And transformation is not just about technology; the scale of transformation we are facing is utterly dependent on new systems and business models and these will have impacts as profound as the new technologies themselves. Business models, like living systems, are shaped by the constraints within which they operate. The business models of yesteryear treat natural capital as infinite, an understandable assumption when we were but a pinprick on the side of the planet, but the key drivers of today – climate change, energy security and peak resource issues – were simply not on the radar when these models evolved. We HAVE to take a bold, long view – because less unsustainable is still not sustainable – and it is much easier to design new business models to suit these conditions than to try to tweak business models that were designed to do something fundamentally different.

Because of these constraints, we are moving from a linear economy dominated by the sale of product, that directly rewards the maximisation of resource consumption, to a circular economy that rewards resource conservation. Or at least I hope we are, because I don’t see how we can ever have a sustainable industrial society based on rewarding industry for the opposite of what we are trying to achieve.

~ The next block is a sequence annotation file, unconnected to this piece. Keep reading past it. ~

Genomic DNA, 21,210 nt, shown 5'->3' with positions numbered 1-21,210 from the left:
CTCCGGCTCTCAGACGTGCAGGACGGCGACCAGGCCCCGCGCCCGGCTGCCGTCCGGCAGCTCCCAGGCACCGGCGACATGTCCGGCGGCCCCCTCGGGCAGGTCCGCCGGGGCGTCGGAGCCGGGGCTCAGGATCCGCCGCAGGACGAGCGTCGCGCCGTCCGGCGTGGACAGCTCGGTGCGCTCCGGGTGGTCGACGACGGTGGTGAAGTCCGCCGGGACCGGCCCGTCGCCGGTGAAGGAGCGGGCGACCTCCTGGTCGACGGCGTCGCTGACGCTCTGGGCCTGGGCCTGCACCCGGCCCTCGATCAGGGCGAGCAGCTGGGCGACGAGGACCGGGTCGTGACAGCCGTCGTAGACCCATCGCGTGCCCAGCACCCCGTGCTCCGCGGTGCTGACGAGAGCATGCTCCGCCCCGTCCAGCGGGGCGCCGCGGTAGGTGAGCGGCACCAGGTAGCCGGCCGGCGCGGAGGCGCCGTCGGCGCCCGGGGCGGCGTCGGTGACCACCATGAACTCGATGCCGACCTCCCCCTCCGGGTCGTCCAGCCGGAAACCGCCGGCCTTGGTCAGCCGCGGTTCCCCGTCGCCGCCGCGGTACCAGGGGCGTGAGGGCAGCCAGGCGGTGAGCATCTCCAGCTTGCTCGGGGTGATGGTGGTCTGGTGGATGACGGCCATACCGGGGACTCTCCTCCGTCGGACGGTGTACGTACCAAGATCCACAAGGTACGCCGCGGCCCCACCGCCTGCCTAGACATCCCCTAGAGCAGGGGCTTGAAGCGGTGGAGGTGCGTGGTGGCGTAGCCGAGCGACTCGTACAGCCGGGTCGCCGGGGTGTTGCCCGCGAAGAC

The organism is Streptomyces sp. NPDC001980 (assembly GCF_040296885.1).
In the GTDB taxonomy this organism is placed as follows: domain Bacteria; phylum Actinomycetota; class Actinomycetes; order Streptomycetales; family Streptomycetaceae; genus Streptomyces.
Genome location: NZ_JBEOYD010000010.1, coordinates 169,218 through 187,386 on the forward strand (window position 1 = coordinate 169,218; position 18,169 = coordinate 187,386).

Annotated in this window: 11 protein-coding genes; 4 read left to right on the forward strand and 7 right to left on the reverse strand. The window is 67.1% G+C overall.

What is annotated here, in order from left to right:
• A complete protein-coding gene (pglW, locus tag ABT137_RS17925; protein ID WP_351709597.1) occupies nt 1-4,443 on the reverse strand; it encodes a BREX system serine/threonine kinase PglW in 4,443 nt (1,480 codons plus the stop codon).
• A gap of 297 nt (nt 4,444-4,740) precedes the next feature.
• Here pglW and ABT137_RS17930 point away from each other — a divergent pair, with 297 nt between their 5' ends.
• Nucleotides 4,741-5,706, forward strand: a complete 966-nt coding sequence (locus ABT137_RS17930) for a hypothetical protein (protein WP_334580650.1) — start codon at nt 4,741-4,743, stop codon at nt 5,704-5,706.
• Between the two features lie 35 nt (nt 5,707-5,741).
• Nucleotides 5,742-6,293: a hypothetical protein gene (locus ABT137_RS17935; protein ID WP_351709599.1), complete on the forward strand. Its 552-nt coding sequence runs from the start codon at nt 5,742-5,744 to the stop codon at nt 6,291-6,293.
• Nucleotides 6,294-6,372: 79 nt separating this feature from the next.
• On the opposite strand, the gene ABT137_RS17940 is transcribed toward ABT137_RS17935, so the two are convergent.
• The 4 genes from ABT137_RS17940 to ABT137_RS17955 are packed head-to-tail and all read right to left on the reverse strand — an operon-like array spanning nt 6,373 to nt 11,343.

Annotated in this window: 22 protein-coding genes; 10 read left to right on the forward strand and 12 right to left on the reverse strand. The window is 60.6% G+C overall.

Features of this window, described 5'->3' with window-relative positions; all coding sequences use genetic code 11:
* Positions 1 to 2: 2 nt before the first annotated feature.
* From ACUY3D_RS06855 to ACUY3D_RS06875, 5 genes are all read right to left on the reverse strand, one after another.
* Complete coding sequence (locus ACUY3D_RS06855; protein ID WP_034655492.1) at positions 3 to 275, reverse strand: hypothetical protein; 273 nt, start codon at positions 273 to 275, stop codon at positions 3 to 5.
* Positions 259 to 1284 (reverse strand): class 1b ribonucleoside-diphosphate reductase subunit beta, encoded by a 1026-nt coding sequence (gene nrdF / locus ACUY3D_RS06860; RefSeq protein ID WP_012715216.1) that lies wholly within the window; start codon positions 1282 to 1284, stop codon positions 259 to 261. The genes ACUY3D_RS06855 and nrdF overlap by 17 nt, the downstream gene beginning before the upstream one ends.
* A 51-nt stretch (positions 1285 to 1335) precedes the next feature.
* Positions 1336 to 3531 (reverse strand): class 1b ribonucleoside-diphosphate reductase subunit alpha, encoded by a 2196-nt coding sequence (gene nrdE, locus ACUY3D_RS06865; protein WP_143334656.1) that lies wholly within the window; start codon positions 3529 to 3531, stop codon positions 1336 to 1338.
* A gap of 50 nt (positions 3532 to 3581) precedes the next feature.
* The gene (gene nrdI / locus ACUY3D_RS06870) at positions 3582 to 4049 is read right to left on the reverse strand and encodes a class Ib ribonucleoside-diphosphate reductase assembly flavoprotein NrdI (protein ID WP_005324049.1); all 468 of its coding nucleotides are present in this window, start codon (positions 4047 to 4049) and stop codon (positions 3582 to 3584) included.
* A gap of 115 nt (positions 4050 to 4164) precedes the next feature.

I am going to explain our model, the circular value network that we are building at Riversimple.

This is our first low volume production model, to be provided to customers under a sale of service contract that covers all costs, including insurance and fuel.

In the car is a fuel cell from a fuel cell manufacturer; in the fuel cell are Membrane Electrode Assemblies, or MEAs;

and on the membranes is platinum.

In our model, all these components stay on these respective balance sheets whilst the customer has the car.